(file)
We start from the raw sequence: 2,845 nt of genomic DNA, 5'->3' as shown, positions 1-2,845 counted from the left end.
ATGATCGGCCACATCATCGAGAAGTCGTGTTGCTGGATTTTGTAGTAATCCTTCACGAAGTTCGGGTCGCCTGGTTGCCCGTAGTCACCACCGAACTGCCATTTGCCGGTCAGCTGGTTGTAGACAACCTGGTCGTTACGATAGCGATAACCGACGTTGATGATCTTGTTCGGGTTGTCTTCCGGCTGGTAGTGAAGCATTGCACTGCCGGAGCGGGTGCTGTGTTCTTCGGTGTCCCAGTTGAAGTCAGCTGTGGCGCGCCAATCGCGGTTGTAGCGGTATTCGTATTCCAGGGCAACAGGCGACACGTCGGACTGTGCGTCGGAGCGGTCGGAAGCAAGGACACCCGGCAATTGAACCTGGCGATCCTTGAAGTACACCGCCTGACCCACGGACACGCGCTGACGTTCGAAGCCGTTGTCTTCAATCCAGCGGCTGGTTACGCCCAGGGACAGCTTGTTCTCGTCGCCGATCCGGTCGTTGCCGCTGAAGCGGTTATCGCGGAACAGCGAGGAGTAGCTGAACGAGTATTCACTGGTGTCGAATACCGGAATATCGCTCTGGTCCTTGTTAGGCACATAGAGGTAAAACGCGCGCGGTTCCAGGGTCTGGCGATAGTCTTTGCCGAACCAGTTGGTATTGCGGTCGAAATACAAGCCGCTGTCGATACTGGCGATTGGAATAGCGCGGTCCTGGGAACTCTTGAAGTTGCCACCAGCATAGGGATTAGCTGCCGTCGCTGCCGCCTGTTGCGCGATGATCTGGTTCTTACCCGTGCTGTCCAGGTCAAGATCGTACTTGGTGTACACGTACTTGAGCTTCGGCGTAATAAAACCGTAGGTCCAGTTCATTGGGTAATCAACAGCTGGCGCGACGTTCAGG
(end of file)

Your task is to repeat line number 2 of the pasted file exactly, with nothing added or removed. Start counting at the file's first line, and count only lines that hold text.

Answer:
ATGATCGGCCACATCATCGAGAAGTCGTGTTGCTGGATTTTGTAGTAATCCTTCACGAAGTTCGGGTCGCCTGGTTGCCCGTAGTCACCACCGAACTGCCATTTGCCGGTCAGCTGGTTGTAGACAACCTGGTCGTTACGATAGCGATAACCGACGTTGATGATCTTGTTCGGGTTGTCTTCCGGCTGGTAGTGAAGCATTGCACTGCCGGAGCGGGTGCTGTGTTCTTCGGTGTCCCAGTTGAAGTCAGCTGTGGCGCGCCAATCGCGGTTGTAGCGGTATTCGTATTCCAGGGCAACAGGCGACACGTCGGACTGTGCGTCGGAGCGGTCGGAAGCAAGGACACCCGGCAATTGAACCTGGCGATCCTTGAAGTACACCGCCTGACCCACGGACACGCGCTGACGTTCGAAGCCGTTGTCTTCAATCCAGCGGCTGGTTACGCCCAGGGACAGCTTGTTCTCGTCGCCGATCCGGTCGTTGCCGCTGAAGCGGTTATCGCGGAACAGCGAGGAGTAGCTGAACGAGTATTCACTGGTGTCGAATACCGGAATATCGCTCTGGTCCTTGTTAGGCACATAGAGGTAAAACGCGCGCGGTTCCAGGGTCTGGCGATAGTCTTTGCCGAACCAGTTGGTATTGCGGTCGAAATACAAGCCGCTGTCGATACTGGCGATTGGAATAGCGCGGTCCTGGGAACTCTTGAAGTTGCCACCAGCATAGGGATTAGCTGCCGTCGCTGCCGCCTGTTGCGCGATGATCTGGTTCTTACCCGTGCTGTCCAGGTCAAGATCGTACTTGGTGTACACGTACTTGAGCTTCGGCGTAATAAAACCGTAGGTCCAGTTCATTGGGTAATCAACAGCTGGCGCGACGTTCAGG